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Old 01-20-2019, 12:06 PM
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Aligning the tail for the rear axle mounts

Hi everyone

I've formed the outline of a plan in my mind, and I thought I should check it out with some more experienced builders first. I don't know any chop builders in real life, so I thought I should ask here.

I have an old (1995) Japanese 4-inline-cylinder bike. I've had it for some time, and it has rather high mileage but it gets immaculately maintained. It also gets thrashed quite a bit. But I know that all of the specs are right, because I rebuilt the head, I do regular valve clearance shimming, I use nothing but the best motorcycle synthetic oil and change it frequently, etc. In short, in the garage the bike gets spoiled, and on the road it gets ridden very hard.

I know my way around this engine reasonably well. I know which parts wear out soonest, etc. The biggest issue with these reliable bikes is the fact of (new) parts unavailability. You just can't get new engine internals any more, anywhere. So I got myself a spare (used) engine, which I have yet to dissect and analyse.


1) 4-cylinder old Japanese bike with good engine, good clutch, good absolutely everything.
2) Spare engine for that bike, which most likely has a lot of good parts inside it.


To make an old-school hardtail chop, using everything I've got, with a completely refreshed engine that's good for another 100K miles.


Make a frame out of the existing frame and pieces of suitable steel pipe, which allows the standard rear wheel to slot in at just the right place. In other words, getting the back end all to line up.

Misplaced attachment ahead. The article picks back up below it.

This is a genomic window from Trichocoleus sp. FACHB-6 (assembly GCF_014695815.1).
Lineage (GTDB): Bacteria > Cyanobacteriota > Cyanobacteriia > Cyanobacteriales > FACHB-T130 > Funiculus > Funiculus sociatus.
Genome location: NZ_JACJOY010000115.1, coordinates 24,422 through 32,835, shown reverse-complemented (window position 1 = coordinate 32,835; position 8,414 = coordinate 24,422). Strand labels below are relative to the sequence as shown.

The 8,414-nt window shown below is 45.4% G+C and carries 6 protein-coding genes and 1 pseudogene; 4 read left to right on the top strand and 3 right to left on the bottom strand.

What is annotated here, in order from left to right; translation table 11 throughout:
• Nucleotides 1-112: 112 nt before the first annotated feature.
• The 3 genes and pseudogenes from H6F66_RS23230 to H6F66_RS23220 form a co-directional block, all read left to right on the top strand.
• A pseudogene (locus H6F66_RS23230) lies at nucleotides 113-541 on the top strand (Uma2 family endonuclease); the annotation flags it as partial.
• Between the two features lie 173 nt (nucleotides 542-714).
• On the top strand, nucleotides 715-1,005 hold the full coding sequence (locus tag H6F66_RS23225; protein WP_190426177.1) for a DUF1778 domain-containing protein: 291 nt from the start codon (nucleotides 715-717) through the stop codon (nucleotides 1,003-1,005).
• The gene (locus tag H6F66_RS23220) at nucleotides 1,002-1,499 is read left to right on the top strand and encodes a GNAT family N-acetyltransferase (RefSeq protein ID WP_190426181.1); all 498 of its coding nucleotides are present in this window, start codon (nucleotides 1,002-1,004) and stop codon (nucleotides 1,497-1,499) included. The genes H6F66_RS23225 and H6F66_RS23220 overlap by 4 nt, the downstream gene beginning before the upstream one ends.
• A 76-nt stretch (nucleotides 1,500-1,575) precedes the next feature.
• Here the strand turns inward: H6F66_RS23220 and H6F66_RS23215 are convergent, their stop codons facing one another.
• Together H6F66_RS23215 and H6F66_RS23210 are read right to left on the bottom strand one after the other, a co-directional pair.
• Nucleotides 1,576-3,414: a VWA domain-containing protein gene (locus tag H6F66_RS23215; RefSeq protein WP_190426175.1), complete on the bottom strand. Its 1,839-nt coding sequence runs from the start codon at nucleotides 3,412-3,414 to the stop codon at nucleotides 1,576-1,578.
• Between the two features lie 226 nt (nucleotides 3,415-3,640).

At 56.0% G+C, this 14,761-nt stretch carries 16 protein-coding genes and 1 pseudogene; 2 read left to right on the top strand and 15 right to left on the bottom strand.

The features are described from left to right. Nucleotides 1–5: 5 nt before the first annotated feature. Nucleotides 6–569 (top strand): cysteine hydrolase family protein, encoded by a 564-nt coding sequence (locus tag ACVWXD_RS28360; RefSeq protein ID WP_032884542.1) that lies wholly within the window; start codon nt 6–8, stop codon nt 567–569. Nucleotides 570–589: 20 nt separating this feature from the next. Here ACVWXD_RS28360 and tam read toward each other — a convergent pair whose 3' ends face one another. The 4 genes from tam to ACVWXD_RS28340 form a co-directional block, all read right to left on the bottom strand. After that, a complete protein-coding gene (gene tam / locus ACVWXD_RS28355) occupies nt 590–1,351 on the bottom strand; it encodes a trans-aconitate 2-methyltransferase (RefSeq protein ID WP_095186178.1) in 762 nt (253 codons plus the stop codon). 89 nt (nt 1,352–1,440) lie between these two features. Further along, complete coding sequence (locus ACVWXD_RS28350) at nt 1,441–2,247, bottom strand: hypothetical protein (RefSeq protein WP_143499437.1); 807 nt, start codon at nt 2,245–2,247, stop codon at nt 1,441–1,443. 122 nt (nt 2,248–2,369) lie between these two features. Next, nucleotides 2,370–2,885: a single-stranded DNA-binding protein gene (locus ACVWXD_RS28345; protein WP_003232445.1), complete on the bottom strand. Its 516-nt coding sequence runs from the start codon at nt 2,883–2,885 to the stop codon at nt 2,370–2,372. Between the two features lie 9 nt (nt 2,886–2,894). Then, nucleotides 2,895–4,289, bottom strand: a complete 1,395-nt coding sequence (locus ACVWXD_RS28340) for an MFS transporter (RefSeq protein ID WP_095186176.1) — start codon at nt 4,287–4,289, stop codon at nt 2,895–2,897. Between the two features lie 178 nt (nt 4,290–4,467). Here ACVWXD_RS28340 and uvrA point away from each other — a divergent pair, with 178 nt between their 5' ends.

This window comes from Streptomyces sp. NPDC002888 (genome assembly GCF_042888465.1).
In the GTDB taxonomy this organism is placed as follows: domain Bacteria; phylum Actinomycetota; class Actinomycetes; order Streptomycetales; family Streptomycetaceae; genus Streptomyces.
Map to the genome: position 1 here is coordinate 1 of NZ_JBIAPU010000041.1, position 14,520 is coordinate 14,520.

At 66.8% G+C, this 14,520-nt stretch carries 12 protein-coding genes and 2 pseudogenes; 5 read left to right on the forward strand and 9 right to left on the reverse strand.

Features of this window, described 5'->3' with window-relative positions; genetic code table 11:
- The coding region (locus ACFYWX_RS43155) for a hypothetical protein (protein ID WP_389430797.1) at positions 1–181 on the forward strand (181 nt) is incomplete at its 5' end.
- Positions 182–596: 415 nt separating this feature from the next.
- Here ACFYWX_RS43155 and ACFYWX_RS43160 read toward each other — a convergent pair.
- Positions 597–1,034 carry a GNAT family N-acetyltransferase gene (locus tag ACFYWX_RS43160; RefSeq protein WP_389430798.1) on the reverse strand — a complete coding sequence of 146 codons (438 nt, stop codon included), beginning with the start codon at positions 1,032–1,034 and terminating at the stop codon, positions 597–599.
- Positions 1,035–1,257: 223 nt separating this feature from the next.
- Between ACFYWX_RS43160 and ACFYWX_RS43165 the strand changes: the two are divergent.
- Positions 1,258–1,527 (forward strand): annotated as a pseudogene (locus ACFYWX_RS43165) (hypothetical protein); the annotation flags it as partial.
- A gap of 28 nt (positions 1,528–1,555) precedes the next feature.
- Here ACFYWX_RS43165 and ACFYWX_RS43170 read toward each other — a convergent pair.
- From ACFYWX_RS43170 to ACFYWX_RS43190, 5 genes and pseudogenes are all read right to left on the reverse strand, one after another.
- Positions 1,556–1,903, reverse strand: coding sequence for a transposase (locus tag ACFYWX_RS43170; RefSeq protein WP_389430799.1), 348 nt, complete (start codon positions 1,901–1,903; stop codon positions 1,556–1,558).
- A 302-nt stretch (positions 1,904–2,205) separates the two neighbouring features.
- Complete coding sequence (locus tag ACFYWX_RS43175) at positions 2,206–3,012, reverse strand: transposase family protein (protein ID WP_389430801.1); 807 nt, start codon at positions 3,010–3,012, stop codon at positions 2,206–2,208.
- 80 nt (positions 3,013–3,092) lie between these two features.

Can get (if it turns out I need them)

New big-end bearings and new cam chain and new full gasket set and new individual gears (direct from Japan as these are standardised parts).

Can't get (will have to resort to picking whichever's better from the parts I already have)

New pistons, new piston rings, new cylinders, new head, new valves, new cam gears, new camshafts, etc. Most engine parts no longer available new.

Can do

Usual engine stuff: measuring, cylinder honing, valve lapping, head skimming, etc.
Cutting and welding steel pipe.


[See diagram]:

1) With bike on centrestand, weld (using a SMAW inverter-welder) one end of a piece of temporary pipe to the point along the swingarm just above the hole where the axle goes, and the other end to the subframe.
2) Do the same as (1) on the other side.
3) Remove swingarm spindle. The swingarm stays in place because it's welded there.
4) Take an angle grinder to the swingarm, cutting all of it off, leaving just the ends
where the axle goes suspended up there from the subframe. The remainder of the swingarm with its end sawn off should drop out.
5) Disconnect the shock, etc.
5) Weld the actual final rear frame pieces.This means cutting appropriate sections of steel pipe and welding from the axle mounts (which used to be parts of the swingarm) suspended in space to 2 places on the frame, completing the classic hardtail chop look.
6) Cut off the subframe.
7) Cut off the temporary pipe.
8) Complete (subject to checking for integrity/strength by a qualified engineer (not me).

What do you guys think? Is this a good or a silly way to ensure the existing wheel, chain, etc. will line up? Thanks in advance.
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